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I've always wondered whether it's better to check the database for account access permissions every single request, or cache (say, an ACL) in the session state.

My current case isn't particularly mission-critical, but I feel it would be annoying to have to logout and log back in to refresh cached credentials. I've also considered using a temporary data store, with a TTL. Seems like it might be the best of both.

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Give the permissions table a clustered index on user id and fetching a user's permissions list should put little or no load on the server, making caching pointless. –  τεκ Jun 18 '13 at 14:03
    
Hmm... I don't have a centralized permissions table--that info is in multiple m:n tables. Would you recommend centralizing? –  landons Jun 18 '13 at 14:48
    
How many tables would have to be checked on a particular request? How many rows of each table? It would be wise to centralize if you have to check more than a couple of tables, because you turn N clustered index scans (on user id) into just one which returns more rows. –  τεκ Jun 18 '13 at 18:36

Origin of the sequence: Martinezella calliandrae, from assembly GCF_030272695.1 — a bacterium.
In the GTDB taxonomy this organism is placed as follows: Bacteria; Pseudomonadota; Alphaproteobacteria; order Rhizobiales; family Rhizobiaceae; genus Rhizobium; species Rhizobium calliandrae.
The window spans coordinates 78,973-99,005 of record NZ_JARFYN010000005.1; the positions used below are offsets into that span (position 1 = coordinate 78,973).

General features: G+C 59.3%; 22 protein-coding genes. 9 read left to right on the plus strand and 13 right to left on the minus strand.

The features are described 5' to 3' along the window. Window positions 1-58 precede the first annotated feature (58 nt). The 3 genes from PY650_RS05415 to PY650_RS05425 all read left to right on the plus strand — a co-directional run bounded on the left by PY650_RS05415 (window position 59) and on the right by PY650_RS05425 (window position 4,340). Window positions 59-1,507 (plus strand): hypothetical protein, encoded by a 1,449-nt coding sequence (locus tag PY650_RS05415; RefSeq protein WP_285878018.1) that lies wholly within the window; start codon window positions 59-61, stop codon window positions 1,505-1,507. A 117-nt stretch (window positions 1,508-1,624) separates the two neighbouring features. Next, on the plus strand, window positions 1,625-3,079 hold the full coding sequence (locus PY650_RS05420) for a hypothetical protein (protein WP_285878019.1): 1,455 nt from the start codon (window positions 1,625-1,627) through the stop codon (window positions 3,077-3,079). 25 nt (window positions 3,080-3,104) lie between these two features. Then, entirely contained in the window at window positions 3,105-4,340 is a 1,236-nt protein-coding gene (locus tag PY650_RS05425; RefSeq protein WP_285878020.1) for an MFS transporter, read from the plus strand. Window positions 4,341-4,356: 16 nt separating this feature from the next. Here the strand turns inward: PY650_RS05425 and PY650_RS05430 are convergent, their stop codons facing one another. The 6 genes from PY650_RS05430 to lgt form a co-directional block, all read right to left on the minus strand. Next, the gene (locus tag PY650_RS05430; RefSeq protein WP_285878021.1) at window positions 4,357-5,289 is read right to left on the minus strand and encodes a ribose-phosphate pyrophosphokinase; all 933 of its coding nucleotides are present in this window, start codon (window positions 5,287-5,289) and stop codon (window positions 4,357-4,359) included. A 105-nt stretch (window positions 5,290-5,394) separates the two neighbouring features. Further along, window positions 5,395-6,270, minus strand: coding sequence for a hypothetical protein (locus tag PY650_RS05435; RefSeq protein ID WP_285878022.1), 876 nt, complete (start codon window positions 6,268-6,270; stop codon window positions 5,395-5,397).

Right now it's only two or three tables, with a few hundred rows in each, but I expect it to grow quite a bit, and wanted to avoid unnecessary database queries as much as possible –  landons Jun 18 '13 at 22:04

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Security wise, it is better to check the DB every time for permissions. The security vulnerability comes in that if the user's permission are reduced after the session is created, they could potentially still be achieving a higher level of access than they should.

There are a few things you can do to stay secure without performing a full query, provided you're early enough in the development cycle. If you have role-based access control (RBAC), you can store a fast lookup table that contains a user's role. If the user's role changes during the session, you mark the permissions "dirty" in the lookup table, causing a querying of the DB for the new role. As long as the user's role stays the same, there's no need to query the DB. The lookup table then, is basically just a flag that you can set on the backend if the user's role changes. This same technique can be used even with individual access controls, provided the granularity is not too fine. If it is, it starts to become a bloat on your server. We use this technique at work to speed up transactions.

If you are late in the development cycle or if you value simplicity more than performance (simple is usually more secure), then I would query the DB every time unless the load gets too heavy for the DB.

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